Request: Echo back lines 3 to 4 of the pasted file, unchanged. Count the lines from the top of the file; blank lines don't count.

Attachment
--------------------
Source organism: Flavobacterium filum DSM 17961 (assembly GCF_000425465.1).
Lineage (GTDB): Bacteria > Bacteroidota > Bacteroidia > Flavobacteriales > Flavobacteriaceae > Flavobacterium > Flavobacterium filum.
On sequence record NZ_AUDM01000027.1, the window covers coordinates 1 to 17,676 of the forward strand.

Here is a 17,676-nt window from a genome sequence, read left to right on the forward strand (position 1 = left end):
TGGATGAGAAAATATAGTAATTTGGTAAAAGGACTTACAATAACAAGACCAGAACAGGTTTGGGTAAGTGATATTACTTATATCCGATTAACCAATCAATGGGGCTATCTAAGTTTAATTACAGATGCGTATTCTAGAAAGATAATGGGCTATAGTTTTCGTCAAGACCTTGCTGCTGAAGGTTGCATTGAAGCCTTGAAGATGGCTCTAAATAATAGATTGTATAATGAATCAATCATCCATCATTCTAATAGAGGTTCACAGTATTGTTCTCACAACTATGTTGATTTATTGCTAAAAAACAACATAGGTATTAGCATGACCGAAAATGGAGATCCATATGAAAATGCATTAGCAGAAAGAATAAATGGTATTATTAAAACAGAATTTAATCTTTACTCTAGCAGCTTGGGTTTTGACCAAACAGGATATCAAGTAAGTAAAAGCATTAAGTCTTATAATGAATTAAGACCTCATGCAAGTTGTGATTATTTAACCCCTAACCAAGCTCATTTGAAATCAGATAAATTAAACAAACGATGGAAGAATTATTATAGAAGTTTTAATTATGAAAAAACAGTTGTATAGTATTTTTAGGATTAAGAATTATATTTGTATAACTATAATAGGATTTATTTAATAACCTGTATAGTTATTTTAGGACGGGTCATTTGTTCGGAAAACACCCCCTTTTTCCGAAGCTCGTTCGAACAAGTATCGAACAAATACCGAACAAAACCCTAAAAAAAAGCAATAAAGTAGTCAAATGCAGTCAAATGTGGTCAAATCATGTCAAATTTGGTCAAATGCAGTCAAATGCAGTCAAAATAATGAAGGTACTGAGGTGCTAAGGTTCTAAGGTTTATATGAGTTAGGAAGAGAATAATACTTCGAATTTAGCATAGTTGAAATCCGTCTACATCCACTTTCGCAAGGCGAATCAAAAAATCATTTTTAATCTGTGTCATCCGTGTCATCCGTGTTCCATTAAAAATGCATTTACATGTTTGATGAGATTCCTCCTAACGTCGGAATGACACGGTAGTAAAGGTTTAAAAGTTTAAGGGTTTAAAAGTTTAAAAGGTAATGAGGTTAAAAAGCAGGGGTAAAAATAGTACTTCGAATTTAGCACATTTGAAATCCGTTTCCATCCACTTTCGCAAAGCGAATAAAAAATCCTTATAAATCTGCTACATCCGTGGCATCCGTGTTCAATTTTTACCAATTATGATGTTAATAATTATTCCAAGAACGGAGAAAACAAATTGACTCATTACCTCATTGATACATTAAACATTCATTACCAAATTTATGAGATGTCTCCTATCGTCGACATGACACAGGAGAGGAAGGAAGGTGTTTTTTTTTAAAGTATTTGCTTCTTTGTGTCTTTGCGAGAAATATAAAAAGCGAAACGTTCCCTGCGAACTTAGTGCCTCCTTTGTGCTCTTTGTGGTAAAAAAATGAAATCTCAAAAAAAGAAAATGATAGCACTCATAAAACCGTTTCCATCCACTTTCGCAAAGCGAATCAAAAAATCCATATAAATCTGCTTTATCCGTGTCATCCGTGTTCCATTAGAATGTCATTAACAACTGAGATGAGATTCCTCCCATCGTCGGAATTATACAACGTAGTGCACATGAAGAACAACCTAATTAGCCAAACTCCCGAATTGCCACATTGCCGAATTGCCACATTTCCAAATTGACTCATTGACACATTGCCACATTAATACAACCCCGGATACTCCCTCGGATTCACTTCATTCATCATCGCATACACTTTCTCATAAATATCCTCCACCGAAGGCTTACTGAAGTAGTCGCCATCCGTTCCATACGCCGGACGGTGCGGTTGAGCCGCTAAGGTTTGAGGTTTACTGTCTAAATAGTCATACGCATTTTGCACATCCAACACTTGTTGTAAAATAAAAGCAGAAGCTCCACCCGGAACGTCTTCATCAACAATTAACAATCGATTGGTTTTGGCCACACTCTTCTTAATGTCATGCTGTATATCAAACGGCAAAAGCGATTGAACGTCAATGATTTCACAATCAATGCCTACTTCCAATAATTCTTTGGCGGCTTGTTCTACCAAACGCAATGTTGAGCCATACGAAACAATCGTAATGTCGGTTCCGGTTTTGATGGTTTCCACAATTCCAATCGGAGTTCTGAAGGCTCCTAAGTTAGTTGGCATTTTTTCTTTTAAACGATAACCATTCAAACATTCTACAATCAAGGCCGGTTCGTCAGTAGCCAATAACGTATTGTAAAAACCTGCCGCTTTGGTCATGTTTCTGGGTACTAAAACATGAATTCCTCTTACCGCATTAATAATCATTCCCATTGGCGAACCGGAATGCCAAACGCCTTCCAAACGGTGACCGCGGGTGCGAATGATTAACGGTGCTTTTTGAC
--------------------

On sequence record NZ_AUDM01000027.1, the window covers coordinates 1 to 17,676 of the forward strand.

Here is a 17,676-nt window from a genome sequence, read left to right on the forward strand (position 1 = left end):